Game Theory Wins the Nobel Economics Prize

Thomas C. Schelling and Robert Aumann are co-winners of the 2005 Nobel Prize in Economics. The two worked independently to apply game theory to social and political problems. Robert Siegel speaks with Dr. Schelling, who teaches at the University of Maryland.

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ROBERT SIEGEL, host:

This is ALL THINGS CONSIDERED from NPR News. I'm Robert Siegel.

The winners of the 2005 Nobel Prize in economics were announced today: Robert Aumann of Hebrew University of Jerusalem and Thomas Schelling of the University of Maryland. The two men did not work together, but they both contributed to the advancement of game theory as a system for understanding economic conflicts, and that is what the Royal Swedish Academy of Sciences has honored them for. Professor Schelling joins us from his office at College Park, Maryland.

Welcome to the program, and congratulations.

Professor THOMAS SCHELLING (Nobel Prize Winner): Thank you.

SIEGEL: How did your day begin?

Prof. SCHELLING: It's been a busy day.

SIEGEL: You got a phone call from Stockholm?

Prof. SCHELLING: About quarter of 7 my wife answered it, and she heard a Swedish accent, and she guessed what it was and gave me the telephone.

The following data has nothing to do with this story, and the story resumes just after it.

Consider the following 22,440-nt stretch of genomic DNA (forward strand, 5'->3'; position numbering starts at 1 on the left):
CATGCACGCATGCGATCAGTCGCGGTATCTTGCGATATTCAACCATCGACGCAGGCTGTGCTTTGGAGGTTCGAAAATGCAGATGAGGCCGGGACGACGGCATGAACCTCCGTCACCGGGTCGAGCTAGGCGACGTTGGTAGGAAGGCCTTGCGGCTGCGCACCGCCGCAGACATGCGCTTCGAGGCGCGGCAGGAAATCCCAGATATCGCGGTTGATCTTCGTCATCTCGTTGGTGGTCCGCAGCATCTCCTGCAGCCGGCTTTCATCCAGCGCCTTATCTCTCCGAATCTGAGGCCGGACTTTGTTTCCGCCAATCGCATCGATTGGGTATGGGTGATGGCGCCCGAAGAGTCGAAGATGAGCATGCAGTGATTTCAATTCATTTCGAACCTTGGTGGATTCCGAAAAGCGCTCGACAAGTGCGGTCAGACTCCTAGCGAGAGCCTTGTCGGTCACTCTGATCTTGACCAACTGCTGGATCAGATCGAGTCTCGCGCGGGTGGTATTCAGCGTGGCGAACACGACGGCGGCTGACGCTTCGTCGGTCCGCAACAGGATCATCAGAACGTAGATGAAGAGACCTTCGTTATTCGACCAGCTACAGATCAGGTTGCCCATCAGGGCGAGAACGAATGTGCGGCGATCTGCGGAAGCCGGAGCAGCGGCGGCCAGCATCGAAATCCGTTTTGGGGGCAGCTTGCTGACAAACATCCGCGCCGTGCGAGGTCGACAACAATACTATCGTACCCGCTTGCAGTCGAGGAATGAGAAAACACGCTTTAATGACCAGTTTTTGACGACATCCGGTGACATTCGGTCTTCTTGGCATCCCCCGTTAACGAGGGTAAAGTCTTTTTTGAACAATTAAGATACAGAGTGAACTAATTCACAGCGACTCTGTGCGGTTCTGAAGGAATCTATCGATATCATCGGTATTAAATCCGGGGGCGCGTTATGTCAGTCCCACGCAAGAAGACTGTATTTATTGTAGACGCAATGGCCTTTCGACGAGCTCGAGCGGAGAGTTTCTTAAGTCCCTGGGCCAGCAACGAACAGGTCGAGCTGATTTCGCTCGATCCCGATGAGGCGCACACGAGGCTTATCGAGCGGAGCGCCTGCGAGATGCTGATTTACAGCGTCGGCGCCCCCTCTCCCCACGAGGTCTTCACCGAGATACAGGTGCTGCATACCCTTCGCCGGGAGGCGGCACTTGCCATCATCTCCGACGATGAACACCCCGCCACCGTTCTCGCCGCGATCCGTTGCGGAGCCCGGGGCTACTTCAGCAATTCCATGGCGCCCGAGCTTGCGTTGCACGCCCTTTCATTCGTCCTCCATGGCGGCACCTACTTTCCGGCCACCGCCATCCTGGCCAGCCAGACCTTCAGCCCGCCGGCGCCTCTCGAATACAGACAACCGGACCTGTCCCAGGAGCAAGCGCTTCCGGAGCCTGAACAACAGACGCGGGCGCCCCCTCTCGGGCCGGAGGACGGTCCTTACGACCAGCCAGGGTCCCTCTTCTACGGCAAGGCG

SIEGEL: For a listener who has absolutely no idea of what game theory is and is curious to have one, how would describe in a nutshell what you've done?

Prof. SCHELLING: Well, I don't really consider myself a game theorist. Robert Aumann, whose name you mentioned is a genuine game theorist. I consider myself a consumer of game theory. I use economic theory. I use game theory. I use statistical theory. I use international relations theory. I'm a social scientist who's interested in conflict cooperation and strategy, and that means theories of bargaining and negotiation and how to make threats credible, how to make promises believable, how to avoid breakdown of negotiation. And I've spent a lot of time thinking about things like nuclear deterrence and arms control and confidence-building measures in international relations and things of that sort.

SIEGEL: You have observed that perhaps the most important event of the 20th century didn't happen...

Prof. SCHELLING: That's right.

SIEGEL: ...the nuclear war that people in the '50s and '60s feared would erupt with the Soviet Union.

Prof. SCHELLING: That's right. That's the most amazing thing of the second half of that century. Nobody would have believed we could get to the year 2000 without nuclear weapons ever having been used anywhere on any scale for any purpose.

SIEGEL: Because the--I'll use the word casually--`players' understood the rules of the game or not?

Prof. SCHELLING: I don't think people understood at the outset. I think we spent--in this country, our government spent, I would say, close to 15 years learning to think about how to make deterrence work and then another decade trying to persuade the Soviets that maybe an anti-ABM treaty could make sense because it would reduce the likelihood of war. Fortunately, the Indians and the Pakistanis were very much involved in Western thinking and conferencing about the role of nuclear weapons, so that I think by the time they became nuclear weapon states, they had absorbed most of what I would call Western thinking about the problem of stabilizing mutual deterrence.